progress against local requirements
for licensure or endorsement.
The PD Pipeline recognizes that K– 12
teachers of CS come from many different academic backgrounds and different exposure to CS. Our best estimate
is that 1 in 9 teachers of CS have had a
college-level course in CS, and fewer
than 7% of our membership identify
themselves as “CS teachers” first. Most
are teachers of another subject who also
teach CS. Thus, our 26,000 members
include teachers of math, science, career and technical education, English,
history, modern languages, art, music,
physical education, special education,
and many other domains.
We also learned that teachers came
into CS with different areas of interest.
We have teachers interested in robotics, cybersecurity, game design, artificial intelligence, data analytics, mobile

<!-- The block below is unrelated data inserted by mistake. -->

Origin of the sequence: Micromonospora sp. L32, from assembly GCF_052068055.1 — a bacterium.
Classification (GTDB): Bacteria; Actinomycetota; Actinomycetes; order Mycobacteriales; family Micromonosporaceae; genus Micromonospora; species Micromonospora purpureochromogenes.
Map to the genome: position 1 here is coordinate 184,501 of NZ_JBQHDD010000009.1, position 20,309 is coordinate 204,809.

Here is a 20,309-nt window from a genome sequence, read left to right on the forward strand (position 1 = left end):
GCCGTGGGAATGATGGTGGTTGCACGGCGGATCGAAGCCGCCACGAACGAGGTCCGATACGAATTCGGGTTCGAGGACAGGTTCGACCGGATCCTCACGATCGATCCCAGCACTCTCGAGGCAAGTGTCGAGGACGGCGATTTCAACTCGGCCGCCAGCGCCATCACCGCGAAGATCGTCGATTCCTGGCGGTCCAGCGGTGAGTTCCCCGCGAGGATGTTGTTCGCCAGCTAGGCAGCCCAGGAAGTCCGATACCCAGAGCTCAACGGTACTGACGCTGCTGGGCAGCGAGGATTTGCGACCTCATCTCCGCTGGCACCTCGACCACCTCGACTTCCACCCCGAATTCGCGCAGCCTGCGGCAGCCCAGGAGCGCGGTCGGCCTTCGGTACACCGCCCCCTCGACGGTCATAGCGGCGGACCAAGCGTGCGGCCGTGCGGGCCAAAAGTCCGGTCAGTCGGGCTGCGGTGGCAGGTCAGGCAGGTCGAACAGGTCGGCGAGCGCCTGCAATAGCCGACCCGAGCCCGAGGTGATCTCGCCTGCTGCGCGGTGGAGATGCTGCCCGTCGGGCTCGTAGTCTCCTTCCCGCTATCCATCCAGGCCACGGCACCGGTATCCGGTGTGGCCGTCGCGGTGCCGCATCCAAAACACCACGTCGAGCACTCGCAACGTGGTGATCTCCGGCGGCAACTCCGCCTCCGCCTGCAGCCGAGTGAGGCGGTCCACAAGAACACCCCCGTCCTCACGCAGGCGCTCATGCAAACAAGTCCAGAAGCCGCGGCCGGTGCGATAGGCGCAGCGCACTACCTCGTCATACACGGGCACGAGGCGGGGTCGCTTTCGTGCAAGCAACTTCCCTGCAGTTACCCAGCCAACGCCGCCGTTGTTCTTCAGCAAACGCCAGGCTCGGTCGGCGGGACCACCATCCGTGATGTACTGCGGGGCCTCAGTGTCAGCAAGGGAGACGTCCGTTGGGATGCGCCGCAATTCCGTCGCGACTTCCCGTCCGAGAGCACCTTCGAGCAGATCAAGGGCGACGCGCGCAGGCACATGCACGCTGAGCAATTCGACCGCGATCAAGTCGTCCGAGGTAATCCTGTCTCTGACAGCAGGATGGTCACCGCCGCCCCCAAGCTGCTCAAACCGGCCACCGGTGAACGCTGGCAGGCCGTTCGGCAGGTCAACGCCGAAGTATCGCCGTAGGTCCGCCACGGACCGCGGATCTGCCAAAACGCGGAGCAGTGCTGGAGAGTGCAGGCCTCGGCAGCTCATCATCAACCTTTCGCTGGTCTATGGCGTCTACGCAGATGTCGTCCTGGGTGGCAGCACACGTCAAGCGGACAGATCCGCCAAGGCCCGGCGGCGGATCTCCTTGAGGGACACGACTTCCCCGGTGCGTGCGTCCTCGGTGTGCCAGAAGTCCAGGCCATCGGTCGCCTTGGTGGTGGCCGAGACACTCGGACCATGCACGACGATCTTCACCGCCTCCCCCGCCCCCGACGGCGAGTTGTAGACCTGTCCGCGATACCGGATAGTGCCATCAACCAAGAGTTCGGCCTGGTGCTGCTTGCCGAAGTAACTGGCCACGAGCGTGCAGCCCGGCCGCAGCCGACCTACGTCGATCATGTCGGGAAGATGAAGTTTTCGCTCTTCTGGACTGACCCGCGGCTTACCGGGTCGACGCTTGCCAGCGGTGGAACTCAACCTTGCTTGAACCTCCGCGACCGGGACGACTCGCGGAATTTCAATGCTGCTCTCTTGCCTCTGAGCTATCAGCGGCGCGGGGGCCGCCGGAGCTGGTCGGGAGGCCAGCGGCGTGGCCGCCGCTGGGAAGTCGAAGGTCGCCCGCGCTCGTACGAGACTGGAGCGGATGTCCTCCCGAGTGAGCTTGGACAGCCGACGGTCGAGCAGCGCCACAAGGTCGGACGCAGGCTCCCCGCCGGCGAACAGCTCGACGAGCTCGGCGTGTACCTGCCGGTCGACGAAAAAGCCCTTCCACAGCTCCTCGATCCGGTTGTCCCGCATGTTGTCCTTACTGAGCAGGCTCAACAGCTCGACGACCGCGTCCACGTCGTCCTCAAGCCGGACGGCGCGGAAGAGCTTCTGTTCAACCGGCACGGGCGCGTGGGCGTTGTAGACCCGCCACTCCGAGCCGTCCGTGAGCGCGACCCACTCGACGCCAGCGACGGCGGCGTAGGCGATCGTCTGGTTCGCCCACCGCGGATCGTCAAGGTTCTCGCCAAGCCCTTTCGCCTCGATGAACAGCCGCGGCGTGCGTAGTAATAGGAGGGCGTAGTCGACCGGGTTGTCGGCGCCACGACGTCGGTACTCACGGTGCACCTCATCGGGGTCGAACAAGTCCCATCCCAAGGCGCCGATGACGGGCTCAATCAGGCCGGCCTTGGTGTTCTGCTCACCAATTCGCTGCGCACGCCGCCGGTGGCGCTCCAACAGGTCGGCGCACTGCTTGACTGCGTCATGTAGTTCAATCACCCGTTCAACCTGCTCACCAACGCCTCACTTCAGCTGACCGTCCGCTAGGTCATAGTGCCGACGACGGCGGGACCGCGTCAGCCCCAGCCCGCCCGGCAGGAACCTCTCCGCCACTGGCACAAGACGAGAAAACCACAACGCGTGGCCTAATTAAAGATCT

applications, and many other domains
of CS. We also recognized that some
teachers want to become CS teachers, while others just want to integrate
some CS in their classrooms.
The PD Pipeline is designed to provide a customized experience for an individual teacher with a goal to help her
achieve the level of competence and
confidence she desires or requires to be
a successful teacher of CS in K– 12. With
technology changing quickly, and most
CS teachers likely to come from the
ranks of existing teachers, the PD Pipeline is an effort to address the question:
How do we retrain the K– 12 educational workforce (teachers) so they can prepare their students for the future?
As we look at the future displacement
of jobs due to artificial intelligence,